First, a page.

•All equipment has been prepared for the storm including: 197 seven-ton snow plows, 142 medium-duty snow plows, 53 front end loaders, three large truck mounted snow blowers and one large front end loader mounted snow blower
•105,989 tons of salt on hand
•Approximately 600 maintenance staff dedicated to snow and ice operations
•All 21 Highway Maintenance Sections will be fully staffed around the clock for the duration of the storm
•The Authority will be providing staff to support the activation of the State Office of Emergency Management
•Thruway’s Emergency Operations Center is scheduled to be activated jointly with State Police Troop T on Friday afternoon
•Thruway’s Statewide Operations Center will have additional staff to handle increased call volume typical of significant weather events
•Troop T operated ATVs and snowmobiles are prepped
•Troop T will be adding additional patrols during the storm
•Due to colder temperatures and sufficient residual salt on the pavement from recent storms widespread pavement pretreatment is not required in upstate New York. Further south where temperatures are expected to be warmer, approximately 40 miles of critical ramps along with the Tappan Zee Bridge will be pre-treated.

State Bridge Authority
•The Bridge Authority has the Bear Mountain, Newford Beacon, Mid-Hudson, Kingston-Rhinecliff, and Rip Van Winkle bridges staffed 24-7 until the storm is over.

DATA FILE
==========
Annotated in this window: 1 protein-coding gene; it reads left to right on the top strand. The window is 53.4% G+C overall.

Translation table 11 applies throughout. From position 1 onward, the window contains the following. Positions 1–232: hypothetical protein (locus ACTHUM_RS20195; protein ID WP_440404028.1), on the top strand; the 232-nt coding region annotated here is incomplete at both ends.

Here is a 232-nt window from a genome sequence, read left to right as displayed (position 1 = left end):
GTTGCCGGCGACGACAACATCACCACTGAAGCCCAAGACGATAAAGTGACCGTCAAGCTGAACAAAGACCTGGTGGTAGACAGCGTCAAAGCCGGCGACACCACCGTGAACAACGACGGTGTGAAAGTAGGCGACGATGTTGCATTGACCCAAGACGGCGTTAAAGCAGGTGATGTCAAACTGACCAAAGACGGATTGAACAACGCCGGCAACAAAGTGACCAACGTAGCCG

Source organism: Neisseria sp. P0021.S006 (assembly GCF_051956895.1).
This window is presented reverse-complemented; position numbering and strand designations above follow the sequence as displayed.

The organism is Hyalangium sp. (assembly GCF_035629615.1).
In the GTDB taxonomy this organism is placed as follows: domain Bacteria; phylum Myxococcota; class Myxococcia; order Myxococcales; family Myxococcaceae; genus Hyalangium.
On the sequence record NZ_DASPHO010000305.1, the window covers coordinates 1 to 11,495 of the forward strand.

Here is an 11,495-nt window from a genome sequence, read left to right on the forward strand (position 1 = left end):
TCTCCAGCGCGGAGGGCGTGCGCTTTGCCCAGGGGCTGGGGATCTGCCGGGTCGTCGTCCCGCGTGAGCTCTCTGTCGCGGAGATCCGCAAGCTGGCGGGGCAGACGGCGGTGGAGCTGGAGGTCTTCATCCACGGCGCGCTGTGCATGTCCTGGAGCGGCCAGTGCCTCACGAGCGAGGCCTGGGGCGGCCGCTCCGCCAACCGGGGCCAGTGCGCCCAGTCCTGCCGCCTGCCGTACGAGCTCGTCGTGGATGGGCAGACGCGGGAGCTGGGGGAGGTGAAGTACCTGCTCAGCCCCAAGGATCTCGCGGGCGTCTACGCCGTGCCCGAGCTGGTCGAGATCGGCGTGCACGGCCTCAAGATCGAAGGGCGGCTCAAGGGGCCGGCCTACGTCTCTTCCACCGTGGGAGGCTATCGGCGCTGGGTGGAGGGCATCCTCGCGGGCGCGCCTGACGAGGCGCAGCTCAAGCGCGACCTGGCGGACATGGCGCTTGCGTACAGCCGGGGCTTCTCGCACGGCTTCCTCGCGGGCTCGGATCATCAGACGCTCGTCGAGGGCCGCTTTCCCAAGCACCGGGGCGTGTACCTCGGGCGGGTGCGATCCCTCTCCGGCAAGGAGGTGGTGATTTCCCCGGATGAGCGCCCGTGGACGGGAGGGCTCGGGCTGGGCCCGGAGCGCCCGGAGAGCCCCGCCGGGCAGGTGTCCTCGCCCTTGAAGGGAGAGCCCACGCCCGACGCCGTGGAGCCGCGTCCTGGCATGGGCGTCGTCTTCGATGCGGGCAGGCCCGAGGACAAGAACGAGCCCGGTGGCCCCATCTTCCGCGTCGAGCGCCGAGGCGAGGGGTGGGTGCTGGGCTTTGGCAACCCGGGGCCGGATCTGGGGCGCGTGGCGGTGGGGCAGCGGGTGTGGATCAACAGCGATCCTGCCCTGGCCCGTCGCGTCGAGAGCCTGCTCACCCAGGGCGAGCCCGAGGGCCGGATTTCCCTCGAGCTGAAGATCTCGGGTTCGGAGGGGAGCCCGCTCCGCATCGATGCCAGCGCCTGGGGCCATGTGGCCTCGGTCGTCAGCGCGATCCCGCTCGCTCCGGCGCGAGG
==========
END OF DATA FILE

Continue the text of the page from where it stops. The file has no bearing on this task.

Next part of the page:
•They expect the bridges to be fully functional throughout the storm, weather permitting.
•The Bridge Authority has staged 14 large plow vehicles, 16 small plow vehicles, and other loaders and vehicles necessary to maintain continuous operations.

Metropolitan Transportation Authority
•MTA New York City Transit's Department of Subways is mobilizing its fleet of snow and ice-busting equipment designed to keep outdoor tracks and the third rail clear of snow and ice during harsh winter weather. The fleet includes super-powered snow throwers, 10 jet-powered snow-blowers, and five specially-built de-icing cars, all designed to keep service moving. Diesel fleet trains are also being made available to clear snow from the right of way—while not carrying passengers. Forecasts of accumulating snow may also require NYC Transit to shift the storage locations of subway cars indoors. The outdoor steps at subway stations will shoveled and salted along with the platforms on the outdoor segments of lines.
•The Department of Buses has and is deploying its own fleet of snow fighting equipment, including 28 salt-spreading trucks equipped with plows assigned to each depot to maintain the flow of buses. They work in cooperation with the Department of Sanitation to keep bus routes clear and passable. Buses will be equipped when necessary with weather-appropriate tire chains.